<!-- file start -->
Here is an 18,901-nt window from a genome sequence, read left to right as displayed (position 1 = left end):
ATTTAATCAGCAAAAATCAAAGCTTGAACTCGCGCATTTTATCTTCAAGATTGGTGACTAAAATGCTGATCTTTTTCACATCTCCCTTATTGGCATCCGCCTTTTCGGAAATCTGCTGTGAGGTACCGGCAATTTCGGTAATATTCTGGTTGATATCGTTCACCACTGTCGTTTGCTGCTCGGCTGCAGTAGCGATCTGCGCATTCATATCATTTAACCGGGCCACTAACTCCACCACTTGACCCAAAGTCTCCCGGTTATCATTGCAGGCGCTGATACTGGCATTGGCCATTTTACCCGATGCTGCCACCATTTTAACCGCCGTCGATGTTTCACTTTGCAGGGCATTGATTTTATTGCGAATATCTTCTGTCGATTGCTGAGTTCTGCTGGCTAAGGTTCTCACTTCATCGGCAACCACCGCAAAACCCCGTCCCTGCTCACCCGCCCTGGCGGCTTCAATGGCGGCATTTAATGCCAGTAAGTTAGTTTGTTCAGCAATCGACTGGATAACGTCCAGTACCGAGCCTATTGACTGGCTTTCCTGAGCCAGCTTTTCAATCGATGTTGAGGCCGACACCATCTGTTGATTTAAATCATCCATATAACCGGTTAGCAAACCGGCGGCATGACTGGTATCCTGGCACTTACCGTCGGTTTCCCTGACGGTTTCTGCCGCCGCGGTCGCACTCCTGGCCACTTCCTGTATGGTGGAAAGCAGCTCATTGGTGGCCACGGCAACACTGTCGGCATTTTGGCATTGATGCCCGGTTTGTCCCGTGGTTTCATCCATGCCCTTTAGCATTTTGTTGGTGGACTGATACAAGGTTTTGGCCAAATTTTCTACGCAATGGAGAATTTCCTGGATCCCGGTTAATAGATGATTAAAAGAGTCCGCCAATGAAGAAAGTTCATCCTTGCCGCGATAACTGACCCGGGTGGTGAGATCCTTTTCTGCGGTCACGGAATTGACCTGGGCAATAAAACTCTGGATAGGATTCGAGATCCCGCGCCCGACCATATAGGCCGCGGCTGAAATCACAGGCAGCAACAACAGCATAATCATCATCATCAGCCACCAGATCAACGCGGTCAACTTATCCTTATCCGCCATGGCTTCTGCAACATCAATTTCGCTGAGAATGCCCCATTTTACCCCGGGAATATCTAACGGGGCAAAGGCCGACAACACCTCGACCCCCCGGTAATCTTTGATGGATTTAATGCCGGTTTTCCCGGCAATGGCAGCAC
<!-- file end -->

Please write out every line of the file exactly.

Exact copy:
Here is an 18,901-nt window from a genome sequence, read left to right as displayed (position 1 = left end):
ATTTAATCAGCAAAAATCAAAGCTTGAACTCGCGCATTTTATCTTCAAGATTGGTGACTAAAATGCTGATCTTTTTCACATCTCCCTTATTGGCATCCGCCTTTTCGGAAATCTGCTGTGAGGTACCGGCAATTTCGGTAATATTCTGGTTGATATCGTTCACCACTGTCGTTTGCTGCTCGGCTGCAGTAGCGATCTGCGCATTCATATCATTTAACCGGGCCACTAACTCCACCACTTGACCCAAAGTCTCCCGGTTATCATTGCAGGCGCTGATACTGGCATTGGCCATTTTACCCGATGCTGCCACCATTTTAACCGCCGTCGATGTTTCACTTTGCAGGGCATTGATTTTATTGCGAATATCTTCTGTCGATTGCTGAGTTCTGCTGGCTAAGGTTCTCACTTCATCGGCAACCACCGCAAAACCCCGTCCCTGCTCACCCGCCCTGGCGGCTTCAATGGCGGCATTTAATGCCAGTAAGTTAGTTTGTTCAGCAATCGACTGGATAACGTCCAGTACCGAGCCTATTGACTGGCTTTCCTGAGCCAGCTTTTCAATCGATGTTGAGGCCGACACCATCTGTTGATTTAAATCATCCATATAACCGGTTAGCAAACCGGCGGCATGACTGGTATCCTGGCACTTACCGTCGGTTTCCCTGACGGTTTCTGCCGCCGCGGTCGCACTCCTGGCCACTTCCTGTATGGTGGAAAGCAGCTCATTGGTGGCCACGGCAACACTGTCGGCATTTTGGCATTGATGCCCGGTTTGTCCCGTGGTTTCATCCATGCCCTTTAGCATTTTGTTGGTGGACTGATACAAGGTTTTGGCCAAATTTTCTACGCAATGGAGAATTTCCTGGATCCCGGTTAATAGATGATTAAAAGAGTCCGCCAATGAAGAAAGTTCATCCTTGCCGCGATAACTGACCCGGGTGGTGAGATCCTTTTCTGCGGTCACGGAATTGACCTGGGCAATAAAACTCTGGATAGGATTCGAGATCCCGCGCCCGACCATATAGGCCGCGGCTGAAATCACAGGCAGCAACAACAGCATAATCATCATCATCAGCCACCAGATCAACGCGGTCAACTTATCCTTATCCGCCATGGCTTCTGCAACATCAATTTCGCTGAGAATGCCCCATTTTACCCCGGGAATATCTAACGGGGCAAAGGCCGACAACACCTCGACCCCCCGGTAATCTTTGATGGATTTAATGCCGGTTTTCCCGGCAATGGCAGCAC